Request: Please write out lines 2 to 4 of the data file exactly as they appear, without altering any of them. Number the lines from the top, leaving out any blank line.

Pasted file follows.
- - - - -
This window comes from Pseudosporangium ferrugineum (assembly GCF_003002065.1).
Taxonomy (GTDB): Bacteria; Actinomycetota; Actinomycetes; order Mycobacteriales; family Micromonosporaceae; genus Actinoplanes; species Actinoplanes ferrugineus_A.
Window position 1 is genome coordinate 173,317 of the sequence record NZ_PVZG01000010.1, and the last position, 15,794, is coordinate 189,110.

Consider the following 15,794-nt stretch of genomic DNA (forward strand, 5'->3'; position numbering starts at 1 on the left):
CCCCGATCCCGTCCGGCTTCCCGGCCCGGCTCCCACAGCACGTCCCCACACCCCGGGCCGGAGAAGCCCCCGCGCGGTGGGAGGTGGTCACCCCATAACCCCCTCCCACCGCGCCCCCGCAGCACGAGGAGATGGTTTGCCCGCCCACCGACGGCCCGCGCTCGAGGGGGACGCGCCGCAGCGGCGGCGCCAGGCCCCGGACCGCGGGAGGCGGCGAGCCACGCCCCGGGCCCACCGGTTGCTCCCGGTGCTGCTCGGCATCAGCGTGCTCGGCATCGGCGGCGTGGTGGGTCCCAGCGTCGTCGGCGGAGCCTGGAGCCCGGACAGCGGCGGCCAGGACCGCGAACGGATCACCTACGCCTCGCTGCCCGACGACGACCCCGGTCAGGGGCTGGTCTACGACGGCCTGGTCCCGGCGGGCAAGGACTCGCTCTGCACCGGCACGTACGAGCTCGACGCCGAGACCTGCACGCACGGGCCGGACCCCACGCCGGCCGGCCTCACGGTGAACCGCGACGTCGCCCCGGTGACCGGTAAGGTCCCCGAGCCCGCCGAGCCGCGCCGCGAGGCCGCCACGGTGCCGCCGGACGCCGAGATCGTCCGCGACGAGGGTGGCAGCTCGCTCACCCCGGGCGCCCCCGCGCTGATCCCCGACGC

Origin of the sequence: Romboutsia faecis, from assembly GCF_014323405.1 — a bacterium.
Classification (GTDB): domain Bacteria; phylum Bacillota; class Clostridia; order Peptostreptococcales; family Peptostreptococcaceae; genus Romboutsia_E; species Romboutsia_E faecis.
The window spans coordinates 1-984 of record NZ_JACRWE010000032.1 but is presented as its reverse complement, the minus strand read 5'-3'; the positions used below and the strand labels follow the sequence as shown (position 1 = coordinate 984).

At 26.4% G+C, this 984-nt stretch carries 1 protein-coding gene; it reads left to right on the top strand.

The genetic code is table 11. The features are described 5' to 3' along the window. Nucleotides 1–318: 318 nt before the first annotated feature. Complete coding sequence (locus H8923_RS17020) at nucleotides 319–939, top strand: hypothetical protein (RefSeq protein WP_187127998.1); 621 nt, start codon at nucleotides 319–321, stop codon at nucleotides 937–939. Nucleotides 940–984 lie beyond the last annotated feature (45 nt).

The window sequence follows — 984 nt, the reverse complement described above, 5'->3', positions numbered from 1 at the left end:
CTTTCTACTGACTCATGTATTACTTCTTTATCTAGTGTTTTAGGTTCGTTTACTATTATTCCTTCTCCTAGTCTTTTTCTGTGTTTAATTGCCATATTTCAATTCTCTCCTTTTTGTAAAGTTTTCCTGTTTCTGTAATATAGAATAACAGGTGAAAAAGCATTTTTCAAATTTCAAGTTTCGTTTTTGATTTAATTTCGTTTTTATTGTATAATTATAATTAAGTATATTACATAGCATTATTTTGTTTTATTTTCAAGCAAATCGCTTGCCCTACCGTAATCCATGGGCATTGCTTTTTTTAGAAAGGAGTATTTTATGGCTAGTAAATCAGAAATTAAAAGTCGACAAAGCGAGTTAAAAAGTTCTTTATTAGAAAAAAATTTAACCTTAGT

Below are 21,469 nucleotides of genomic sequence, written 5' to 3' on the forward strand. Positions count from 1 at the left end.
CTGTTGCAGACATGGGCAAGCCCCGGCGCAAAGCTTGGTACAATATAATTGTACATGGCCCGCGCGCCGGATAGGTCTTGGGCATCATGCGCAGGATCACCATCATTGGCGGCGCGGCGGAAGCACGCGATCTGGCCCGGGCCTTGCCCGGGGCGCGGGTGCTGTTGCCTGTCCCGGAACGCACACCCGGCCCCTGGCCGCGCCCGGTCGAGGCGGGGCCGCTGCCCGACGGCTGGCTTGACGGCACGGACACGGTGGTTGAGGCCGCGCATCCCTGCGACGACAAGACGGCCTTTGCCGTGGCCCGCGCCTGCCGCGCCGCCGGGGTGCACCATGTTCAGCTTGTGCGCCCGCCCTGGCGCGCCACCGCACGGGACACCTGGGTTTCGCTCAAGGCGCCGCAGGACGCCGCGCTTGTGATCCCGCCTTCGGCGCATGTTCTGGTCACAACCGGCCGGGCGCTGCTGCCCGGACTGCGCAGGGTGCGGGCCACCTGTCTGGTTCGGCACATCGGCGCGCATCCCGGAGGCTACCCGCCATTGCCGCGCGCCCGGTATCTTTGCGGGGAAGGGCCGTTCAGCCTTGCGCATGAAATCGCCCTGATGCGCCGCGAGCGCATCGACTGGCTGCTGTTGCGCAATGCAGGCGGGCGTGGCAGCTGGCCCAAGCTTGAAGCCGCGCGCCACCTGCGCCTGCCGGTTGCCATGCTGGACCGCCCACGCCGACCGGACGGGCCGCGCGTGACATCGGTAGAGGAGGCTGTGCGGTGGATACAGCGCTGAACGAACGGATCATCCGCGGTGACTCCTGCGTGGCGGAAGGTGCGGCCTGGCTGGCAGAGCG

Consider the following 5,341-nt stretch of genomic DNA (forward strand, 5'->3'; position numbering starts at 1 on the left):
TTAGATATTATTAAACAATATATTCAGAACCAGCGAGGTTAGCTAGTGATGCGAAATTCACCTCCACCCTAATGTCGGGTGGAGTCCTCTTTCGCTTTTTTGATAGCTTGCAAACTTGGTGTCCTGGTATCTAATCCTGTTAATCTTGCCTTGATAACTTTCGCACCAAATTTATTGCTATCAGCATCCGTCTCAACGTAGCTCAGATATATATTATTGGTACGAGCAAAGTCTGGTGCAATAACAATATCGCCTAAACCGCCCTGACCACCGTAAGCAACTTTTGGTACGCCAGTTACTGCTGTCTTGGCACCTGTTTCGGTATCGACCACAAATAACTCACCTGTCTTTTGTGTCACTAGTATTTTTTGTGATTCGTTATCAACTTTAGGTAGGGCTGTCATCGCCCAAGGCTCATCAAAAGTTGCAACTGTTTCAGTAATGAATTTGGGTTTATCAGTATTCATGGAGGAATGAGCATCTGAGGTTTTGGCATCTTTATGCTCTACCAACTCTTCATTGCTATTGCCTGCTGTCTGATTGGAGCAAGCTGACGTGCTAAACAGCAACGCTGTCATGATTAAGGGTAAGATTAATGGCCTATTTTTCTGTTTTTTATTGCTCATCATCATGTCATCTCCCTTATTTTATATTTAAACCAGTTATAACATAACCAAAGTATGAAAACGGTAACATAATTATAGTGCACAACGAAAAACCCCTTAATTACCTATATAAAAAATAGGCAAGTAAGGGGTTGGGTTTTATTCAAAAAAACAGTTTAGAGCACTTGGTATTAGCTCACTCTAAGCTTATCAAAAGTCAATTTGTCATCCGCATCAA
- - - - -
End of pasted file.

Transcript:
Taxonomy (GTDB): Bacteria; Actinomycetota; Actinomycetes; order Mycobacteriales; family Micromonosporaceae; genus Actinoplanes; species Actinoplanes ferrugineus_A.
Window position 1 is genome coordinate 173,317 of the sequence record NZ_PVZG01000010.1, and the last position, 15,794, is coordinate 189,110.

Consider the following 15,794-nt stretch of genomic DNA (forward strand, 5'->3'; position numbering starts at 1 on the left):